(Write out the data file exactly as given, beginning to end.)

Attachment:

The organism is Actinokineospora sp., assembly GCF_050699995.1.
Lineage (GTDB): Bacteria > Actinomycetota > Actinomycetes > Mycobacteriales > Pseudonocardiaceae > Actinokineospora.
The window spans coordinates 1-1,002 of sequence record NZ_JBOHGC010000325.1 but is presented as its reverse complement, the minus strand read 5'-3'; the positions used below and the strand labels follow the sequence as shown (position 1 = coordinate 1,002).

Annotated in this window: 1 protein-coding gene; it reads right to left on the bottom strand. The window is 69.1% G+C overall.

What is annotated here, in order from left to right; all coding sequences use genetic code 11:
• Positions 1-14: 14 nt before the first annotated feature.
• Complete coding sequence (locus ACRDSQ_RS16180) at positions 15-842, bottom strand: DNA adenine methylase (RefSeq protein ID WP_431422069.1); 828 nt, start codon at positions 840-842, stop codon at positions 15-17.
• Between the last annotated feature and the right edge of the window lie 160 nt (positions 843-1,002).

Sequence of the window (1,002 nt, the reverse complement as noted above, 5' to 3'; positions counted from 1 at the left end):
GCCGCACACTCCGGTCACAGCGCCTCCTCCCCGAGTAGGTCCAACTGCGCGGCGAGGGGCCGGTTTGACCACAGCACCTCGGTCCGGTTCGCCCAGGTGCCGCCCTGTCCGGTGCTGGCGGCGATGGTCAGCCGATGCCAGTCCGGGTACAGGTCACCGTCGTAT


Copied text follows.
The organism is Actinokineospora sp., assembly GCF_050699995.1.
Lineage (GTDB): Bacteria > Actinomycetota > Actinomycetes > Mycobacteriales > Pseudonocardiaceae > Actinokineospora.
The window spans coordinates 1-1,002 of sequence record NZ_JBOHGC010000325.1 but is presented as its reverse complement, the minus strand read 5'-3'; the positions used below and the strand labels follow the sequence as shown (position 1 = coordinate 1,002).

Annotated in this window: 1 protein-coding gene; it reads right to left on the bottom strand. The window is 69.1% G+C overall.

What is annotated here, in order from left to right; all coding sequences use genetic code 11:
• Positions 1-14: 14 nt before the first annotated feature.
• Complete coding sequence (locus ACRDSQ_RS16180) at positions 15-842, bottom strand: DNA adenine methylase (RefSeq protein ID WP_431422069.1); 828 nt, start codon at positions 840-842, stop codon at positions 15-17.
• Between the last annotated feature and the right edge of the window lie 160 nt (positions 843-1,002).

Sequence of the window (1,002 nt, the reverse complement as noted above, 5' to 3'; positions counted from 1 at the left end):
GCCGCACACTCCGGTCACAGCGCCTCCTCCCCGAGTAGGTCCAACTGCGCGGCGAGGGGCCGGTTTGACCACAGCACCTCGGTCCGGTTCGCCCAGGTGCCGCCCTGTCCGGTGCTGGCGGCGATGGTCAGCCGATGCCAGTCCGGGTACAGGTCACCGTCGTAT